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Duration, pattern of breastfeeding and postnatal transmission of HIV: pooled analysis of individual data from West and South African cohorts.

Abstract : BACKGROUND: Both breastfeeding pattern and duration are associated with postnatal HIV acquisition; their relative contribution has not been reliably quantified. METHODOLOGY AND PRINCIPAL FINDINGS: Pooled data from 2 cohorts: in urban West Africa where breastfeeding cessation at 4 months was recommended but exclusive breastfeeding was rare (Ditrame Plus, DP); in rural South Africa where high rates of exclusive breastfeeding were achieved, but with longer duration (Vertical Transmission Study, VTS). 18-months HIV postnatal transmission (PT) was estimated by Kaplan-Meier in infants who were HIV negative, and assumed uninfected, at age >1 month. Censoring with (to assess impact of mode of breastfeeding) and without (to assess effect of breastfeeding duration) breastfeeding cessation considered as a competing event. Of 1195 breastfed infants, not HIV-infected perinatally, 38% DP and 83% VTS children were still breastfed at age 6 months. By age 3 months, 66% of VTS children were exclusively breastfed since birth and 55% of DP infants predominantly breastfed (breastmilk+water-based drinks). 18-month PT risk (95%CI) in VTS was double that in DP: 9% (7-11) and 5% (3-8), respectively (p = 0.03). However, once duration of breastfeeding was allowed for in a competing risk analysis assuming that all children would have been breastfed for 18-month, the estimated PT risk was 16% (8-28) in DP and 14% (10-18) in VTS (p = 0.32). 18-months PT risk was 3.9% (2.3-6.5) among infants breastfed for less than 6 months, and 8.7% (6.8-11.0) among children breastfed for more than 6 months; crude hazard ratio (HR): 2.1 (1.2-3.7), p = 0.02; adjusted HR 1.8 (0.9-3.4), p = 0.06. In individual analyses of PT rates for specific breastfeeding durations, risks among children exclusively breastfed were very similar to those in children predominantly breastfed for the same period. Children exposed to solid foods during the first 2 months of life were 2.9 (1.1-8.0) times more likely to be infected postnatally than children never exposed to solids this early (adjusted competing risk analysis, p = 0.04). CONCLUSIONS: Breastfeeding duration is a major determinant of postnatal HIV transmission. The PT risk did not differ between exclusively and predominantly breastfed children; the negative effect of mixed breastfeeding with solids on PT were confirmed.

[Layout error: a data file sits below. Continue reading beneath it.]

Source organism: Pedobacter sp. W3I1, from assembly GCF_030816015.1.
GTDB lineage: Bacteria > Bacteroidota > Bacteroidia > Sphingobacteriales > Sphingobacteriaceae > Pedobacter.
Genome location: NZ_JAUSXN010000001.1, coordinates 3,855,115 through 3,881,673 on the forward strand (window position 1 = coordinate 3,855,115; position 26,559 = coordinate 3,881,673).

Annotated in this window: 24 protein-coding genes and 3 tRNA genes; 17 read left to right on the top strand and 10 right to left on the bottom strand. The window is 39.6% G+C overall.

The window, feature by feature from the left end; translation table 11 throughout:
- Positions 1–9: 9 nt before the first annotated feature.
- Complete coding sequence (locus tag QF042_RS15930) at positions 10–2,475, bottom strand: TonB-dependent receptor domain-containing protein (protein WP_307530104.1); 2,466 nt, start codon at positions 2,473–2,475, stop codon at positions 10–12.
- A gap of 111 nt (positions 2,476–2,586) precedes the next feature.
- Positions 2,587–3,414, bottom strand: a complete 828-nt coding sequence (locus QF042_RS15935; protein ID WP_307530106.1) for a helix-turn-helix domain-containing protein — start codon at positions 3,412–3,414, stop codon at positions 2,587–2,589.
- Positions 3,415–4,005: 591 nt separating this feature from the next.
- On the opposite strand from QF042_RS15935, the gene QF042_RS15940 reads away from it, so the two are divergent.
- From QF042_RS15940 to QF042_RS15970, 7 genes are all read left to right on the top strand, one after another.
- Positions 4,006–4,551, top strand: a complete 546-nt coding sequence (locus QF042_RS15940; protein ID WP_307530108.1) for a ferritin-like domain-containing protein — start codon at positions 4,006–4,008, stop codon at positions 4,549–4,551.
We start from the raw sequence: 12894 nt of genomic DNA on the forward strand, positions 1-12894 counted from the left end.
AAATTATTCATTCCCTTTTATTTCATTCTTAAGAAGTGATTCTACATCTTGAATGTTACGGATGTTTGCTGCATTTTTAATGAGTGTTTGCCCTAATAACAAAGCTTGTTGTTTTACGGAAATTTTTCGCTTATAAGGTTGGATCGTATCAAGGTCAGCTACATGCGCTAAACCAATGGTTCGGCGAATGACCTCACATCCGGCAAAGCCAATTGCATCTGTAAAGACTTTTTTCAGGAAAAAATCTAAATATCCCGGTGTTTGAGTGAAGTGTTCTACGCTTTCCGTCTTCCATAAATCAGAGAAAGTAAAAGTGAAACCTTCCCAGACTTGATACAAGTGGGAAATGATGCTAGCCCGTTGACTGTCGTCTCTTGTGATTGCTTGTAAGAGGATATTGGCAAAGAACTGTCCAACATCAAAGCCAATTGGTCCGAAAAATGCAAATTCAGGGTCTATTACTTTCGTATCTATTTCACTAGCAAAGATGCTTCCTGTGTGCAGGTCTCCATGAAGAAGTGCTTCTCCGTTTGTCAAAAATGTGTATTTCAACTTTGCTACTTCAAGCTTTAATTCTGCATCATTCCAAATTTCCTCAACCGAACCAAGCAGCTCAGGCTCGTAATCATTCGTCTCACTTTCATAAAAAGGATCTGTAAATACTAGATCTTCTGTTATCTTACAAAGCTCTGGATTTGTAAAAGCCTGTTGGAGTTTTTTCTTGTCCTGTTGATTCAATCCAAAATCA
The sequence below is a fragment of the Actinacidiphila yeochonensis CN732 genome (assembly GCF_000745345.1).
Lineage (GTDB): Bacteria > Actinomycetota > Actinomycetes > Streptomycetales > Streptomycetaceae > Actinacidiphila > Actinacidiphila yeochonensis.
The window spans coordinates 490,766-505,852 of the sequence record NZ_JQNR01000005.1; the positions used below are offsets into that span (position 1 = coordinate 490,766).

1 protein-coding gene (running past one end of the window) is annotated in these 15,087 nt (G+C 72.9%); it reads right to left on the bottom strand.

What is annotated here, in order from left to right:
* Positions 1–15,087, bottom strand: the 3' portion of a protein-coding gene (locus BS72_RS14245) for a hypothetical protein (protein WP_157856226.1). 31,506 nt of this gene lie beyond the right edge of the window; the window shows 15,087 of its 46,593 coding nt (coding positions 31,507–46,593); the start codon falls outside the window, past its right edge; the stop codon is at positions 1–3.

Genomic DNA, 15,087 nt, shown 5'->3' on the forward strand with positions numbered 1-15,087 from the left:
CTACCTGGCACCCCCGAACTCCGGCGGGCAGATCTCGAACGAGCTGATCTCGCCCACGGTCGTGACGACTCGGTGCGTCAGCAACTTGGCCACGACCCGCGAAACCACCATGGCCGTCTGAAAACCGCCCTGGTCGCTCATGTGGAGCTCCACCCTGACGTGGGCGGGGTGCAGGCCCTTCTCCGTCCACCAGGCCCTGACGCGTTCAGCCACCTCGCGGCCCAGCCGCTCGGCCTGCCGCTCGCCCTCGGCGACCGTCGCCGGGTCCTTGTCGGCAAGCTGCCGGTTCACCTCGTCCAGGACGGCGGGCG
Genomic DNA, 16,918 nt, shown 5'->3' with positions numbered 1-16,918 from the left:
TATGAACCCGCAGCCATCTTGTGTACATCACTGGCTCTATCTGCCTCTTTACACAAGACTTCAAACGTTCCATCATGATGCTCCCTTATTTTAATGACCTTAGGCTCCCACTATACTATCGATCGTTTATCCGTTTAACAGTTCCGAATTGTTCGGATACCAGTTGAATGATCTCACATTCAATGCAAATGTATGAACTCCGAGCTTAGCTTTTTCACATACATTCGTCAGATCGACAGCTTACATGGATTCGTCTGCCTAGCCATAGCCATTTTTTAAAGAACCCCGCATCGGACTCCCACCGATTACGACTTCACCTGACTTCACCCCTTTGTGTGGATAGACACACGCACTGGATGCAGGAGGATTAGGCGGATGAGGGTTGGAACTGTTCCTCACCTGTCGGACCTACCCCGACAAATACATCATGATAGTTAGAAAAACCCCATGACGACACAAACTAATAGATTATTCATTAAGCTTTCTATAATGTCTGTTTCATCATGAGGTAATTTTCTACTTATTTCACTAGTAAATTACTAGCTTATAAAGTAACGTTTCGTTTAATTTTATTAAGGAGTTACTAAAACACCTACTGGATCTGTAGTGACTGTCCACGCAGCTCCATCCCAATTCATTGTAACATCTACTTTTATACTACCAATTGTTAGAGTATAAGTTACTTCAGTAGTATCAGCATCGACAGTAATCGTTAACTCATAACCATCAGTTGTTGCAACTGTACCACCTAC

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Submitted on : Monday, August 24, 2009 - 9:27:12 AM
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Renaud Becquet, Ruth Bland, Valériane Leroy, Nigel Rollins, Didier Koumavi Ekouevi, et al.. Duration, pattern of breastfeeding and postnatal transmission of HIV: pooled analysis of individual data from West and South African cohorts.. PLoS ONE, Public Library of Science, 2009, 4 (10), pp.e7397. ⟨10.1371/journal.pone.0007397⟩. ⟨inserm-00410684⟩

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